Grand Slam Masters attracts curling’s elite teams

If you found this fall’s World Curling Tour season a little slow getting up to speed, buckle up, because they’re about to step on the gas.

Brad Jacobs and his Sault Ste. Marie, Ont., team are off to a perfect start at the Grand Slam Masters in Lloydminster, Sask. (Photo, Curling Canada/Michael Burns)

While teams have been pacing themselves thus far by being picky about which events to play, this weekend’s Grand Slam of Curling event in Lloydminster, Sask., will host the full field of elite curlers who are all gearing up for major events in the upcoming weeks.

The Masters of Curling, the second Grand Slam event of the season, features 15 of the top teams from both the men’s and women’s points rankings. Currently the upper tier of the men’s leaderboard features Brad Gushue (St. John’s) in the top spot, followed closely by Sweden’s Niklas Edin at No. 2, and Brad Jacobs (Sault Ste. Marie, Ont.) at No. 3.

Gushue, Edin, and Jacobs have all started the round-robin phase of the Masters with 2-0 records, as did Calgary’s Kevin Koe (World rank No. 5).

The women’s No.1 spot is currently held by Sweden’s Anna Hasselborg, although Ottawa’s Rachel Homan is looking to change that this weekend. Homan has held the No. 1 spot for most of the past several seasons, but Hasselborg has passed her in recent weeks after a hot start to the season, while Homan’s team chose to play a less busy schedule.

Homan, however, is not off to a great start to the weekend with two losses out of the gate. Hasselborg won her first game.

Winnipeg’s Jennifer Jones holds the No. 3 spot, Switzerland’s Silvana Tirinzoni, who recently won the Swiss Olympic Trials to earn a berth in the 2018 Winter Olympics, is No. 4, while Edmonton’s Val Sweeting is No. 5. Jones and Tirinzoni both have two wins to start the weekend, while Sweeting joins Homan with an 0-2 record.

The rest of the field extends down the World Curling Tour Order of Merit rankings to No. 15, as they stood on Sept. 19.  If a team declined an entry, the next highest-ranked team was invited.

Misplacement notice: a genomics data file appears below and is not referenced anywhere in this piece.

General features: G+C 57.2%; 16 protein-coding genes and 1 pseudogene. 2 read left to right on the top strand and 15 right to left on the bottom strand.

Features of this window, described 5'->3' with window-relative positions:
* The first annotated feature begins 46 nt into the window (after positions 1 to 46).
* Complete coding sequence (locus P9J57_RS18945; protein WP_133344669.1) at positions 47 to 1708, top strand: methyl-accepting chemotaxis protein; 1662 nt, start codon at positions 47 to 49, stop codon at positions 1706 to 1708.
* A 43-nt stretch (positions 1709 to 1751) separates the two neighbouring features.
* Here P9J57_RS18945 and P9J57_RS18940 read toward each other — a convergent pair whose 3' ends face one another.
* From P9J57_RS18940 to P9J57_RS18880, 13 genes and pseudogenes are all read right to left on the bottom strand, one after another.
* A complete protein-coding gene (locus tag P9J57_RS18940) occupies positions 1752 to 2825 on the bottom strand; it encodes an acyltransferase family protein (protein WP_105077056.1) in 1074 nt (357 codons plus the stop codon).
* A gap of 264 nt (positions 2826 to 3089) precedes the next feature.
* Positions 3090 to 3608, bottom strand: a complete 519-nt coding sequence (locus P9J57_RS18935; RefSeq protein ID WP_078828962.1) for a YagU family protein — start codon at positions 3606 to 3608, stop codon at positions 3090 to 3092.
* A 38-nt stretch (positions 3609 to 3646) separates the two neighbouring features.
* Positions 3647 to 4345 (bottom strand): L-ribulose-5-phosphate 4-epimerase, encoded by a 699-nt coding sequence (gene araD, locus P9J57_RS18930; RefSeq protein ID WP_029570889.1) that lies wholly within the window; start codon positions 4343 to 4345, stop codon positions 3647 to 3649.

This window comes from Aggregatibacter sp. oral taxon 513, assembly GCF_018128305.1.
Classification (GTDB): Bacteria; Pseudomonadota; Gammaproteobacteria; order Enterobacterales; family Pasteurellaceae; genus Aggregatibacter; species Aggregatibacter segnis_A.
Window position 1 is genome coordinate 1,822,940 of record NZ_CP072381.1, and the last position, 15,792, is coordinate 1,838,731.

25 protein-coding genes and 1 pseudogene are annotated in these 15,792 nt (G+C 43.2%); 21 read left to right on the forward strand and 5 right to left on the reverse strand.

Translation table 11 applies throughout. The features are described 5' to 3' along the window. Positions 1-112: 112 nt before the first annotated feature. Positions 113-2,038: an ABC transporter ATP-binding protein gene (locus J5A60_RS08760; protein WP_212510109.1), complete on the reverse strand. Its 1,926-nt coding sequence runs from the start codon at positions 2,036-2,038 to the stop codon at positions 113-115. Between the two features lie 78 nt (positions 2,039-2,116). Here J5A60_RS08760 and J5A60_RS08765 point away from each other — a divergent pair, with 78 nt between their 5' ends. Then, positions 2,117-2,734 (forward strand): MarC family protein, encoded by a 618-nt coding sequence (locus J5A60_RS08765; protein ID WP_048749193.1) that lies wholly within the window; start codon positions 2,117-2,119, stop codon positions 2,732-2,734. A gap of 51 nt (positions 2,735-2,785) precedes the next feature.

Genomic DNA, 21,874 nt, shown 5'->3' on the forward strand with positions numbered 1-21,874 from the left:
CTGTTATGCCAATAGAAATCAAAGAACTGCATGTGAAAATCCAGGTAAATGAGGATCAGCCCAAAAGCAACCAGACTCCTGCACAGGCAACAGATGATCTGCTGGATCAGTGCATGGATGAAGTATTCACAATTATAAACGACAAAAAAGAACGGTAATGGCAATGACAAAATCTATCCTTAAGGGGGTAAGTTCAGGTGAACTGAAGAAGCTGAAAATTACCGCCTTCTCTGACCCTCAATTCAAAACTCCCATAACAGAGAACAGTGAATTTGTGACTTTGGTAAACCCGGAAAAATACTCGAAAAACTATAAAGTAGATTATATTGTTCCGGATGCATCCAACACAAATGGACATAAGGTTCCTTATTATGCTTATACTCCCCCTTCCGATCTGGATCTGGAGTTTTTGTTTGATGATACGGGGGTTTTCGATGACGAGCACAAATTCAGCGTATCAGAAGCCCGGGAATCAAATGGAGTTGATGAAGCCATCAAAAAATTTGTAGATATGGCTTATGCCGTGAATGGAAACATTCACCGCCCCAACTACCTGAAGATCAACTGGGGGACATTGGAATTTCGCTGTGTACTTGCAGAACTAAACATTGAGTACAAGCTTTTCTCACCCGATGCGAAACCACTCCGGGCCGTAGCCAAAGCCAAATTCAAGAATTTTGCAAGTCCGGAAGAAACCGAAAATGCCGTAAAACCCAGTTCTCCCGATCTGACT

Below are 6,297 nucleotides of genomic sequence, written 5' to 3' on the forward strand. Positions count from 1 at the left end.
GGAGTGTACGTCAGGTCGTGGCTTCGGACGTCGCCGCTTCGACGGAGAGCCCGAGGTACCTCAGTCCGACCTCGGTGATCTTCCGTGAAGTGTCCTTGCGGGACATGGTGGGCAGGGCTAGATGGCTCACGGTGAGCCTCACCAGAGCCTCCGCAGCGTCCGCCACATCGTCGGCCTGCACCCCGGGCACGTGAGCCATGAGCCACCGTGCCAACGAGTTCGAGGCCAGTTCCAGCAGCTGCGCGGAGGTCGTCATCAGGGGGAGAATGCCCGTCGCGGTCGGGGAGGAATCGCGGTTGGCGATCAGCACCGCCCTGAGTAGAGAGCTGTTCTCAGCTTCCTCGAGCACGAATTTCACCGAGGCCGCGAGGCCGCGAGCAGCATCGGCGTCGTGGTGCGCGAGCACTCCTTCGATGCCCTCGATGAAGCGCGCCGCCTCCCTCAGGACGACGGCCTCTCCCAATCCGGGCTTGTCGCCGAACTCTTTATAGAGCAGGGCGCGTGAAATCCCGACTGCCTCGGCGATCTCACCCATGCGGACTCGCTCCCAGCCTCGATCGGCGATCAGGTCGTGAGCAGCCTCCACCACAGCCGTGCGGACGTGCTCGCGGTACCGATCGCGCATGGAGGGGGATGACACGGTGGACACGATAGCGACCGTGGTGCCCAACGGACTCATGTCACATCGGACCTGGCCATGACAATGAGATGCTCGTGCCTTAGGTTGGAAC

Both the men and women are competing for eight playoff spots, and a chance for the top prize of $30,000. The total purse is worth $125,000 for each gender.

Many of the teams involved will be using this as their final tune-up before the Home Hardware Road to the Roar pre-trials in Summerside, P.E.I., while others will have another few weeks of competition, including another Slam, before the big show: the Tim Hortons Roar of the Rings in Ottawa, the first week of December.

In Sarnia, Ont., meanwhile, more teams with Olympic aspirations are battling it out at the Huron Reprographics Oil Heritage Classic.

Hometown team Mark Bice, along with Dayna Deruelle of Kingston, Ont. and Glenn Howard of Etobicoke, Ont., are all preparing for the Home Hardware Road to the Roar, while four of the five teams who will battle at the U.S. Olympic Men’s Curling Trials next month in Omaha, Neb. — Todd Birr, Craig Brown Brady Clark and Heath McCormick — are in the field.

Also, many of Atlantic Canada’s big teams are gathering in Halifax this weekend for a major event at the Mayflower Club.

Halifax’s Jamie Murphy and Mark Dacey, along with former Swiss champ Marc Pfister are battling in the Dave Jones Alexander Keith’s Mayflower Men’s Cashspiel, while reigning world senior women’s champ Colleen Jones, Mary-Anne Arseneault and Theresa Breen, all of Halifax, are playing for top spot in the Dave Jones Stanhope Simpson Insurance Mayflower Women’s Cashspiel.

Murphy and Breen are both tuning up for the Home Hardware Road to the Roar.

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